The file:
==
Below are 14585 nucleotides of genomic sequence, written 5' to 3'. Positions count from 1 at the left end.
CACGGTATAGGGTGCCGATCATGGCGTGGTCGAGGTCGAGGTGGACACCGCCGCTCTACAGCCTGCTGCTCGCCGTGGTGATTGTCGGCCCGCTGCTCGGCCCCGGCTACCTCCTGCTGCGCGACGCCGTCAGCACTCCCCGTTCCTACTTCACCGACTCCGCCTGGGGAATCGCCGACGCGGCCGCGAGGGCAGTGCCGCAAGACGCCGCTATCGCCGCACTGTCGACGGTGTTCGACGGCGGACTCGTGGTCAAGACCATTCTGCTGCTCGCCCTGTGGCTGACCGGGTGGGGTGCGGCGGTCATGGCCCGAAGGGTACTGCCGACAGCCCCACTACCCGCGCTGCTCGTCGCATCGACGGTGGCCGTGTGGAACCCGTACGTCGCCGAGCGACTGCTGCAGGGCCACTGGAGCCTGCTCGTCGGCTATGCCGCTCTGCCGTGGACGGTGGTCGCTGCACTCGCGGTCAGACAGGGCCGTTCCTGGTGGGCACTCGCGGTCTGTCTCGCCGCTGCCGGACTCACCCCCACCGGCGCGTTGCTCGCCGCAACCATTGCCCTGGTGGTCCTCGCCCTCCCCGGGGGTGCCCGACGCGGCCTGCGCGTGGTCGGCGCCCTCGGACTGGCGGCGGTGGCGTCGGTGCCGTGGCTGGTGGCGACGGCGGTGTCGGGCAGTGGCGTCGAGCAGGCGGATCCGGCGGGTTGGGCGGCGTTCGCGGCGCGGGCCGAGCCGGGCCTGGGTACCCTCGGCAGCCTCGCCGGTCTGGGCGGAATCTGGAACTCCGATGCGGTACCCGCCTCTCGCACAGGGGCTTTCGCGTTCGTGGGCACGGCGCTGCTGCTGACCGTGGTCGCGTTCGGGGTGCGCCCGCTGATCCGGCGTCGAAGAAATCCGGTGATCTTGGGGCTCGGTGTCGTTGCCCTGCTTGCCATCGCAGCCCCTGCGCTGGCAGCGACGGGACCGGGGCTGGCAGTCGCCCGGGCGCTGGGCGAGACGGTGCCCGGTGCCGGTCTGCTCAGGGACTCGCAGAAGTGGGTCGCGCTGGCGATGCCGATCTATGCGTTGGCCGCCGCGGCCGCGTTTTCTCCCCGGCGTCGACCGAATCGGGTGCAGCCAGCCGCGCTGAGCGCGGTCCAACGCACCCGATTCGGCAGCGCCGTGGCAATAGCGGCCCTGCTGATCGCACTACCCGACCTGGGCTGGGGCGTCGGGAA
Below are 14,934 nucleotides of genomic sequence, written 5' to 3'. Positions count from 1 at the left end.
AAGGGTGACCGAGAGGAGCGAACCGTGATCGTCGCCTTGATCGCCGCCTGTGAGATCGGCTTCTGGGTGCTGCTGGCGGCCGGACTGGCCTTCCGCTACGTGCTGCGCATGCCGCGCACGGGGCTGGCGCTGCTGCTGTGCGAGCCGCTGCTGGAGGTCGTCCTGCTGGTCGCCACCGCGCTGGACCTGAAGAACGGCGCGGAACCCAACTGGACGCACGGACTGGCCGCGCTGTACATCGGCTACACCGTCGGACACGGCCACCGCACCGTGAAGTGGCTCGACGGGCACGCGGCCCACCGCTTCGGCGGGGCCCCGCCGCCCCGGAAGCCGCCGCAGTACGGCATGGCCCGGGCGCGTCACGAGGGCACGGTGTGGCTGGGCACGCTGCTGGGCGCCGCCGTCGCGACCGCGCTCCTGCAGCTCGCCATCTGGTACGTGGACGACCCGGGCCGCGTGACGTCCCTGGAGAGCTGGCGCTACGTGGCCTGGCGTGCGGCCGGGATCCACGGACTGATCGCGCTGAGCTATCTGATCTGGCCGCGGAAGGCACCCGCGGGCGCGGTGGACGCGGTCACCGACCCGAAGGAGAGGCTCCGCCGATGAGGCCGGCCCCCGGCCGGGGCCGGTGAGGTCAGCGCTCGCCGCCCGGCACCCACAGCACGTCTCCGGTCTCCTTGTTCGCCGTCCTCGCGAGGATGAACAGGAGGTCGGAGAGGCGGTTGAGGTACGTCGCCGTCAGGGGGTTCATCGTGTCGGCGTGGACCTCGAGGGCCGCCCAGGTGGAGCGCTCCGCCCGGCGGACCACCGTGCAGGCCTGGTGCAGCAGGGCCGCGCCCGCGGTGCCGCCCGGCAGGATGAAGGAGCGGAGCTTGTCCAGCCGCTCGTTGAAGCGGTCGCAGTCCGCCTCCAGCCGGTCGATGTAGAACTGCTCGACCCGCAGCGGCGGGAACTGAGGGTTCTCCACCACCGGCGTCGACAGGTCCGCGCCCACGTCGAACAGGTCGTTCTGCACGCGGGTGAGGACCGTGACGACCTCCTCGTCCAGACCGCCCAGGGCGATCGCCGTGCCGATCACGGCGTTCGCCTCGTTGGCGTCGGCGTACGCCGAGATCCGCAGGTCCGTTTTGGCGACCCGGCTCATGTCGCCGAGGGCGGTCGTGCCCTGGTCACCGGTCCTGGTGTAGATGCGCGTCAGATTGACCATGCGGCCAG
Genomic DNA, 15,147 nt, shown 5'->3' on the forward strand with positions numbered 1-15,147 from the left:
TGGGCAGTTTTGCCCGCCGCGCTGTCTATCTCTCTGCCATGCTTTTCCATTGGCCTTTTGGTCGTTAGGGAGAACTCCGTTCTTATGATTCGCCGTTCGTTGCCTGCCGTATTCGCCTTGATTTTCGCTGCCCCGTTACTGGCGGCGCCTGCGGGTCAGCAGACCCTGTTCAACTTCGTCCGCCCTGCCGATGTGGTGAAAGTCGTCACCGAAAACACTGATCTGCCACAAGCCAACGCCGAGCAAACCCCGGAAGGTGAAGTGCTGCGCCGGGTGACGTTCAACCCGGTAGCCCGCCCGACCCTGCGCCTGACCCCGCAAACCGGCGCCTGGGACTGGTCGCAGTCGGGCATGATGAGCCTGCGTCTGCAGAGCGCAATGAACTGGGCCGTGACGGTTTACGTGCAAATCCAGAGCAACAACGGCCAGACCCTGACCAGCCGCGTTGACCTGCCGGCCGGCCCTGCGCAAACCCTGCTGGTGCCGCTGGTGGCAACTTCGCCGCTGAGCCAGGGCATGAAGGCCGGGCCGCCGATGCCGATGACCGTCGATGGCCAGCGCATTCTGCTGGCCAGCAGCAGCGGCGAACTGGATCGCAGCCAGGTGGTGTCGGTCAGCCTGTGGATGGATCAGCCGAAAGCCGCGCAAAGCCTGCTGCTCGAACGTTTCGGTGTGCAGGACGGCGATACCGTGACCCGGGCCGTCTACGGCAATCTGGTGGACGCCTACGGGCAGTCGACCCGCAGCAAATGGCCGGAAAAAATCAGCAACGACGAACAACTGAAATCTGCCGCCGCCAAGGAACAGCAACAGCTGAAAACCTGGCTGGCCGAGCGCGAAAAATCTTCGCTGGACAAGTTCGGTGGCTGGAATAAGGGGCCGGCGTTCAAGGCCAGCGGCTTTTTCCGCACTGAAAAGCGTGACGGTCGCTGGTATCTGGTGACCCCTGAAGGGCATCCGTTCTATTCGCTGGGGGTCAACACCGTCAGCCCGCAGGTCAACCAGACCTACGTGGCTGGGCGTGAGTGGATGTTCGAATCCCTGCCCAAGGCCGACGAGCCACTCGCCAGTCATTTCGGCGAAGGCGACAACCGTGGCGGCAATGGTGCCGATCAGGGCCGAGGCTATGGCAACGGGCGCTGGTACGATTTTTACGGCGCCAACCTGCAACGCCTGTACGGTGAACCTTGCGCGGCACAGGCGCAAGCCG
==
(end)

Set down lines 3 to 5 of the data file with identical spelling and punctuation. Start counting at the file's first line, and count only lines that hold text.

Below are 14,934 nucleotides of genomic sequence, written 5' to 3'. Positions count from 1 at the left end.
AAGGGTGACCGAGAGGAGCGAACCGTGATCGTCGCCTTGATCGCCGCCTGTGAGATCGGCTTCTGGGTGCTGCTGGCGGCCGGACTGGCCTTCCGCTACGTGCTGCGCATGCCGCGCACGGGGCTGGCGCTGCTGCTGTGCGAGCCGCTGCTGGAGGTCGTCCTGCTGGTCGCCACCGCGCTGGACCTGAAGAACGGCGCGGAACCCAACTGGACGCACGGACTGGCCGCGCTGTACATCGGCTACACCGTCGGACACGGCCACCGCACCGTGAAGTGGCTCGACGGGCACGCGGCCCACCGCTTCGGCGGGGCCCCGCCGCCCCGGAAGCCGCCGCAGTACGGCATGGCCCGGGCGCGTCACGAGGGCACGGTGTGGCTGGGCACGCTGCTGGGCGCCGCCGTCGCGACCGCGCTCCTGCAGCTCGCCATCTGGTACGTGGACGACCCGGGCCGCGTGACGTCCCTGGAGAGCTGGCGCTACGTGGCCTGGCGTGCGGCCGGGATCCACGGACTGATCGCGCTGAGCTATCTGATCTGGCCGCGGAAGGCACCCGCGGGCGCGGTGGACGCGGTCACCGACCCGAAGGAGAGGCTCCGCCGATGAGGCCGGCCCCCGGCCGGGGCCGGTGAGGTCAGCGCTCGCCGCCCGGCACCCACAGCACGTCTCCGGTCTCCTTGTTCGCCGTCCTCGCGAGGATGAACAGGAGGTCGGAGAGGCGGTTGAGGTACGTCGCCGTCAGGGGGTTCATCGTGTCGGCGTGGACCTCGAGGGCCGCCCAGGTGGAGCGCTCCGCCCGGCGGACCACCGTGCAGGCCTGGTGCAGCAGGGCCGCGCCCGCGGTGCCGCCCGGCAGGATGAAGGAGCGGAGCTTGTCCAGCCGCTCGTTGAAGCGGTCGCAGTCCGCCTCCAGCCGGTCGATGTAGAACTGCTCGACCCGCAGCGGCGGGAACTGAGGGTTCTCCACCACCGGCGTCGACAGGTCCGCGCCCACGTCGAACAGGTCGTTCTGCACGCGGGTGAGGACCGTGACGACCTCCTCGTCCAGACCGCCCAGGGCGATCGCCGTGCCGATCACGGCGTTCGCCTCGTTGGCGTCGGCGTACGCCGAGATCCGCAGGTCCGTTTTGGCGACCCGGCTCATGTCGCCGAGGGCGGTCGTGCCCTGGTCACCGGTCCTGGTGTAGATGCGCGTCAGATTGACCATGCGGCCAG
Genomic DNA, 15,147 nt, shown 5'->3' on the forward strand with positions numbered 1-15,147 from the left: